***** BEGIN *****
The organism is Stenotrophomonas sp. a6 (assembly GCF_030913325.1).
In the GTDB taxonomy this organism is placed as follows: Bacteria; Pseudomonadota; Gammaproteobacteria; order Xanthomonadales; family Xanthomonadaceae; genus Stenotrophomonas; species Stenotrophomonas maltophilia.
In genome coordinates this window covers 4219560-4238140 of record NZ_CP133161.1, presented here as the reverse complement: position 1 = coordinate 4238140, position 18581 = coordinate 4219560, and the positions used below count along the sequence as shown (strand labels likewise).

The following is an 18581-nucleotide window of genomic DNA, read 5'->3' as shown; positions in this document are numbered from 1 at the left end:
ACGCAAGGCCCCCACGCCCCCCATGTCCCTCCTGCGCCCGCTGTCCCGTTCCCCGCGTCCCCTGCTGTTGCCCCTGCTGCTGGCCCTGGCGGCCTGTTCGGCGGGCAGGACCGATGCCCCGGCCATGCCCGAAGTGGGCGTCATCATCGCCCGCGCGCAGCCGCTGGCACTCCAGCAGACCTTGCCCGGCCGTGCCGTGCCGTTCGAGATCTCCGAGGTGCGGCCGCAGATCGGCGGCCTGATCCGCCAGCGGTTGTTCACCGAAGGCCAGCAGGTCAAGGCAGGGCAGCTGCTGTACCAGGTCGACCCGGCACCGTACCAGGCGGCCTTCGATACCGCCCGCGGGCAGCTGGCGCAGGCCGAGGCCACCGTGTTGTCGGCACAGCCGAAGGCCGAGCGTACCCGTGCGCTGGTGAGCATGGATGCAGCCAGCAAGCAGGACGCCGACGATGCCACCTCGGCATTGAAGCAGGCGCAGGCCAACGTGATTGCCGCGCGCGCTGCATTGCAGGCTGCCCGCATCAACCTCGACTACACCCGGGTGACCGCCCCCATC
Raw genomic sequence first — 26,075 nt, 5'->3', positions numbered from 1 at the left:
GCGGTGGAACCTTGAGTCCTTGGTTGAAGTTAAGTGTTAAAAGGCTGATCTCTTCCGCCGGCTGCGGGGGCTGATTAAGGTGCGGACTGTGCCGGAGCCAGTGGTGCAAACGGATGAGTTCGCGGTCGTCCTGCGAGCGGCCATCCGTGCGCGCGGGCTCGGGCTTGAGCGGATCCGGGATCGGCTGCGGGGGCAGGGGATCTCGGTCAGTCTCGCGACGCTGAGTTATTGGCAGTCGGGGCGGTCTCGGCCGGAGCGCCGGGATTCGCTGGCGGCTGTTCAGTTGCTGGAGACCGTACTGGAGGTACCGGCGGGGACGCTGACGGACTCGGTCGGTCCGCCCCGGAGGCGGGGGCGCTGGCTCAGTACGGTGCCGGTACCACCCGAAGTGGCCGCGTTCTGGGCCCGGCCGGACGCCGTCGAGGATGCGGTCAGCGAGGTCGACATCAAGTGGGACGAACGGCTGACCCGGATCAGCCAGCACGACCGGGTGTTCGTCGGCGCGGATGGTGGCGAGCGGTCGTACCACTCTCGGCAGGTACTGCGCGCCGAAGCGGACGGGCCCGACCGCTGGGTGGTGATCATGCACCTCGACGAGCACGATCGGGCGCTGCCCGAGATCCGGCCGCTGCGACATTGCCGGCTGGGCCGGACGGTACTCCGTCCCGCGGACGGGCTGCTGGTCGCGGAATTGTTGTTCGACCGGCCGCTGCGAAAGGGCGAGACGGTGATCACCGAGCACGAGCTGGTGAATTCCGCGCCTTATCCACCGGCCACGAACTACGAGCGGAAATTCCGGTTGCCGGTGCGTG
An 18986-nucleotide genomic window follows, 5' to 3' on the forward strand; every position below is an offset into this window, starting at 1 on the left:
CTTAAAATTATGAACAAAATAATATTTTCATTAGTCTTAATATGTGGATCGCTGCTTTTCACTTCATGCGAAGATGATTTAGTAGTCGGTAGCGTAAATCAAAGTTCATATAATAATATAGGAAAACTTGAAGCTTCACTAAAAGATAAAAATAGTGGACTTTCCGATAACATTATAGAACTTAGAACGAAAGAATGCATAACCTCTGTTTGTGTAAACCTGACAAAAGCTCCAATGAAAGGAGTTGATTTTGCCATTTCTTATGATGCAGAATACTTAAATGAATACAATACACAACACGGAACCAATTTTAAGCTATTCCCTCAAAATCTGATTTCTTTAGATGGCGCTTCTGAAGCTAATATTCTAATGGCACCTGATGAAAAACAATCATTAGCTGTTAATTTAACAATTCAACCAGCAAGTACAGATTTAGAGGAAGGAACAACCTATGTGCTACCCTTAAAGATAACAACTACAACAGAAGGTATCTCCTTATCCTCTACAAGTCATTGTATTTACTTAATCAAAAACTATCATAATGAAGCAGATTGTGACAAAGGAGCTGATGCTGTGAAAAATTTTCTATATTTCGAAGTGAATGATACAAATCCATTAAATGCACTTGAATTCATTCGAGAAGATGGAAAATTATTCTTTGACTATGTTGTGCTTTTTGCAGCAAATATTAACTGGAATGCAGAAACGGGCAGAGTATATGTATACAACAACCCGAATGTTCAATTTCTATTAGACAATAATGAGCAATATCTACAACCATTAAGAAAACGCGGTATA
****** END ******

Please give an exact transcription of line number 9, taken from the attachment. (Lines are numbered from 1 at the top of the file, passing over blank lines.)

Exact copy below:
CTTAAAATTATGAACAAAATAATATTTTCATTAGTCTTAATATGTGGATCGCTGCTTTTCACTTCATGCGAAGATGATTTAGTAGTCGGTAGCGTAAATCAAAGTTCATATAATAATATAGGAAAACTTGAAGCTTCACTAAAAGATAAAAATAGTGGACTTTCCGATAACATTATAGAACTTAGAACGAAAGAATGCATAACCTCTGTTTGTGTAAACCTGACAAAAGCTCCAATGAAAGGAGTTGATTTTGCCATTTCTTATGATGCAGAATACTTAAATGAATACAATACACAACACGGAACCAATTTTAAGCTATTCCCTCAAAATCTGATTTCTTTAGATGGCGCTTCTGAAGCTAATATTCTAATGGCACCTGATGAAAAACAATCATTAGCTGTTAATTTAACAATTCAACCAGCAAGTACAGATTTAGAGGAAGGAACAACCTATGTGCTACCCTTAAAGATAACAACTACAACAGAAGGTATCTCCTTATCCTCTACAAGTCATTGTATTTACTTAATCAAAAACTATCATAATGAAGCAGATTGTGACAAAGGAGCTGATGCTGTGAAAAATTTTCTATATTTCGAAGTGAATGATACAAATCCATTAAATGCACTTGAATTCATTCGAGAAGATGGAAAATTATTCTTTGACTATGTTGTGCTTTTTGCAGCAAATATTAACTGGAATGCAGAAACGGGCAGAGTATATGTATACAACAACCCGAATGTTCAATTTCTATTAGACAATAATGAGCAATATCTACAACCATTAAGAAAACGCGGTATA